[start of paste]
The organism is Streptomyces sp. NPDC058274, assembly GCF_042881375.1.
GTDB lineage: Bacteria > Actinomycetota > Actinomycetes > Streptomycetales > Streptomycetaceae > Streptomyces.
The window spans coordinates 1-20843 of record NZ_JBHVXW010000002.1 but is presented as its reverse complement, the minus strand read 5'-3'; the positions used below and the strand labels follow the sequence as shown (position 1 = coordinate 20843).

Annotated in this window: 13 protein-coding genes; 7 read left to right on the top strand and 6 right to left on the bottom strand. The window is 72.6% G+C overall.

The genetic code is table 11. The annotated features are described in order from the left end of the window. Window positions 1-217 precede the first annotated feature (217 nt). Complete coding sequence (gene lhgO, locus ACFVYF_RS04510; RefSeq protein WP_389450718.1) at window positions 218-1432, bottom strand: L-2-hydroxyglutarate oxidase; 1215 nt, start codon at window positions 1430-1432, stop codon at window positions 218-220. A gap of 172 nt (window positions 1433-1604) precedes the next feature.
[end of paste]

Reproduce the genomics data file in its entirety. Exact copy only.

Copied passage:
The organism is Streptomyces sp. NPDC058274, assembly GCF_042881375.1.
GTDB lineage: Bacteria > Actinomycetota > Actinomycetes > Streptomycetales > Streptomycetaceae > Streptomyces.
The window spans coordinates 1-20843 of record NZ_JBHVXW010000002.1 but is presented as its reverse complement, the minus strand read 5'-3'; the positions used below and the strand labels follow the sequence as shown (position 1 = coordinate 20843).

Annotated in this window: 13 protein-coding genes; 7 read left to right on the top strand and 6 right to left on the bottom strand. The window is 72.6% G+C overall.

The genetic code is table 11. The annotated features are described in order from the left end of the window. Window positions 1-217 precede the first annotated feature (217 nt). Complete coding sequence (gene lhgO, locus ACFVYF_RS04510; RefSeq protein WP_389450718.1) at window positions 218-1432, bottom strand: L-2-hydroxyglutarate oxidase; 1215 nt, start codon at window positions 1430-1432, stop codon at window positions 218-220. A gap of 172 nt (window positions 1433-1604) precedes the next feature.